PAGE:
He was ex officio Visitor of St John's College, Oxford, and so was called to intervene when in 1611 the election as President of William Laud was disputed, with a background tension of Calvinist versus Arminian. The other candidate was John Rawlinson (1576-1631). Bilson, taken to be on the Calvinist side, found that the election of the high-church Laud had failed to follow the college statutes.[] He in the end ruled in favour of Laud, but only after some intrigue: Bilson had difficulty in having his jurisdiction recognised by the group of Laud's activists, led unscrupulously by William Juxon. Laud's party had complained, to the King, who eventually decided the matter himself, leaving the status quo, and instructed Bilson.[][]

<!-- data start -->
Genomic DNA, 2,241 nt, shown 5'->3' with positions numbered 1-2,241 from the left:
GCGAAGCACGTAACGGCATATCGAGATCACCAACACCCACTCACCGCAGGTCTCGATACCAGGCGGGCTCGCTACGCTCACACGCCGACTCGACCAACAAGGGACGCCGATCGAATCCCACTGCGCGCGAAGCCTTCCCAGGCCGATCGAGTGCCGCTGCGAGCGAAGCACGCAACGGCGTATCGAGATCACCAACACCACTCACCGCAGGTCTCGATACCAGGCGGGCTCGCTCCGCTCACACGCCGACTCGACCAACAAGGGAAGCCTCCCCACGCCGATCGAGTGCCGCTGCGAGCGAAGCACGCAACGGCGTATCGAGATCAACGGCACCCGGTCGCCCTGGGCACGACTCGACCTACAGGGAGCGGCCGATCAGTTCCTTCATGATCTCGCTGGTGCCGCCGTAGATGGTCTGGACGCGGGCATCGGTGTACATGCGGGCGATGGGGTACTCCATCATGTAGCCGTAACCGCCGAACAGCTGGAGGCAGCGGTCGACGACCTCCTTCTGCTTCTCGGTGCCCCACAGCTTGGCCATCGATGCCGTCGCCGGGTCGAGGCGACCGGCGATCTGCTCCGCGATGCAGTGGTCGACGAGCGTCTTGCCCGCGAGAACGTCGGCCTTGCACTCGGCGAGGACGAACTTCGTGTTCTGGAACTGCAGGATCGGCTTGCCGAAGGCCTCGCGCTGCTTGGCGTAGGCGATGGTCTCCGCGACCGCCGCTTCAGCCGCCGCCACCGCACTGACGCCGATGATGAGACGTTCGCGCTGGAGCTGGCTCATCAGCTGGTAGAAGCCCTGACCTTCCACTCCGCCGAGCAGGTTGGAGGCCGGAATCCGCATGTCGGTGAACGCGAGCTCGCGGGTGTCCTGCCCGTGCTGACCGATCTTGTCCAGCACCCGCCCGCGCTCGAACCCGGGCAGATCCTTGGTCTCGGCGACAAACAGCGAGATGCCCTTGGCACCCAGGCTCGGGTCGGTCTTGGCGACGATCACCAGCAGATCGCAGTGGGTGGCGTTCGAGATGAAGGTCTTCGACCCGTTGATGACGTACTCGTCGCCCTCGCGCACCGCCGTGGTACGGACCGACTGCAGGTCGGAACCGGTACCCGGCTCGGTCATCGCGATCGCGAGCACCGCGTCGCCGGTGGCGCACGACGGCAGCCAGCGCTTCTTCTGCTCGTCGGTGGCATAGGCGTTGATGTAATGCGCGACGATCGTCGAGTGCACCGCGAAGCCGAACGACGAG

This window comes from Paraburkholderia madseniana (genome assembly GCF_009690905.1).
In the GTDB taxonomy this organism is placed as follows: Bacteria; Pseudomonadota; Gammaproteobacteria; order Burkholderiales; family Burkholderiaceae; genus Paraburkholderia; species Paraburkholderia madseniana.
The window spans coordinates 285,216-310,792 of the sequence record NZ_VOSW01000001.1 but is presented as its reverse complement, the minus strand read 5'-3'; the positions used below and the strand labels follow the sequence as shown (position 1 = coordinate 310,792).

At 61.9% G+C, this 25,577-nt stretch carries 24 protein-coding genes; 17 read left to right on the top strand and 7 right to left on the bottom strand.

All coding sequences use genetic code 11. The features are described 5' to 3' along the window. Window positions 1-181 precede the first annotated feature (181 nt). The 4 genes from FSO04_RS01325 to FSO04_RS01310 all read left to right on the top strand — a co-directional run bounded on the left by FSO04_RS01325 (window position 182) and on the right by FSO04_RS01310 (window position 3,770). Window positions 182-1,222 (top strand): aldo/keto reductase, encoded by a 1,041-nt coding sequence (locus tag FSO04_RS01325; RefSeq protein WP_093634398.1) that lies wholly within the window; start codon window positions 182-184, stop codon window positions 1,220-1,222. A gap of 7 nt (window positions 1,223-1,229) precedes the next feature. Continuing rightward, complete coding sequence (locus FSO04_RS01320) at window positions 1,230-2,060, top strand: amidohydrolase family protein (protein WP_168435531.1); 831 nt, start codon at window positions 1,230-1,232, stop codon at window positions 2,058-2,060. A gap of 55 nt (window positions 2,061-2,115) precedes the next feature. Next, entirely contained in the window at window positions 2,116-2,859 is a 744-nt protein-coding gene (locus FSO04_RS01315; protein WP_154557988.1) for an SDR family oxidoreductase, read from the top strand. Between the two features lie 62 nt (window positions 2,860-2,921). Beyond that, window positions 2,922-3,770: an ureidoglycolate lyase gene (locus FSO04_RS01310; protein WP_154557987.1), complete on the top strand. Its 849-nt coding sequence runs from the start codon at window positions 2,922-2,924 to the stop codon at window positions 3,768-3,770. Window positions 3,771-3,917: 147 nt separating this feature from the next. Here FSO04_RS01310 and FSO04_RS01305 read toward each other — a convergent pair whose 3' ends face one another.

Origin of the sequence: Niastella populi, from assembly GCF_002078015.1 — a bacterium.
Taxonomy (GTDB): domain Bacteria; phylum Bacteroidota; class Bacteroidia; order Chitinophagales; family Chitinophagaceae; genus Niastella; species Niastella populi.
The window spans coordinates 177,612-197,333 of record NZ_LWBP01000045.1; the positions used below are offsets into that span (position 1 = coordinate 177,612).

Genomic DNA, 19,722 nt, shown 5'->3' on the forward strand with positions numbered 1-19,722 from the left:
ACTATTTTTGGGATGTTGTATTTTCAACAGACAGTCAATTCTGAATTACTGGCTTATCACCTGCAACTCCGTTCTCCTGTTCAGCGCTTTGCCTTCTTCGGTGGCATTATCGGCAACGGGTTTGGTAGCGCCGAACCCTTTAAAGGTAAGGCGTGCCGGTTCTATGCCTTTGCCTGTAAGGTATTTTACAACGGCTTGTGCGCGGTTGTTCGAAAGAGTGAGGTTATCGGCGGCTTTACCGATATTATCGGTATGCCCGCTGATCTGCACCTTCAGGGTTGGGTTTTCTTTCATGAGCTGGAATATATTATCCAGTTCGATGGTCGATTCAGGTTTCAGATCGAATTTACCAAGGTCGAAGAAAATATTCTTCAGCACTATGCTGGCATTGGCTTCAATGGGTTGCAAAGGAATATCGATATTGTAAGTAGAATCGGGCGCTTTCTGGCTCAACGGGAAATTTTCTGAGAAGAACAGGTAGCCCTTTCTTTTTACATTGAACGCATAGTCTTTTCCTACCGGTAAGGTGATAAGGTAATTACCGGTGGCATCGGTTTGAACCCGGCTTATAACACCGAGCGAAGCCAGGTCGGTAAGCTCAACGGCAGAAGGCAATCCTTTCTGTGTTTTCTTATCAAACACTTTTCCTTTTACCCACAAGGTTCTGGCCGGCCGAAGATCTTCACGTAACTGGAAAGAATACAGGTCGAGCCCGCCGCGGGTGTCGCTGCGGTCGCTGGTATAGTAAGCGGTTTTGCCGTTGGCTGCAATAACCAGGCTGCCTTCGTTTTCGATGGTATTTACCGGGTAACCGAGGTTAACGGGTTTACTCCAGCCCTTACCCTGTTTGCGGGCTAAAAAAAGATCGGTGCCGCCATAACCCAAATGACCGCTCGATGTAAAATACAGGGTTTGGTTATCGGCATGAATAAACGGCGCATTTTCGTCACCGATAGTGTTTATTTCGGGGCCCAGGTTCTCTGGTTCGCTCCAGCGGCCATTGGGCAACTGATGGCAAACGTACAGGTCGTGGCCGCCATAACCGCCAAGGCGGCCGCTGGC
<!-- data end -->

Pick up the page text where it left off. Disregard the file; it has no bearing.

He was appointed a judge in the 1613 annulment case of Robert Devereux, 3rd Earl of Essex and his wife Frances nee Howard; with John Buckridge, bishop of Rochester, he was one of two extra judges added by the King to the original 10, who were deadlocked. This caused bitterness on the part of George Abbot, the archbishop of Canterbury, who was presiding over the nullity commission. Abbot felt that neither man was impartial, and that Bilson bore him an old grudge.[] Bilson played a key role in the outcome, turning away the Earl of Essex's appeal to appear a second time before the commission, and sending away Henry Wriothesley, 3rd Earl of Southampton who was asking on behalf of Essex with a half-truth about the position (which was that the King had intervened against Essex).[]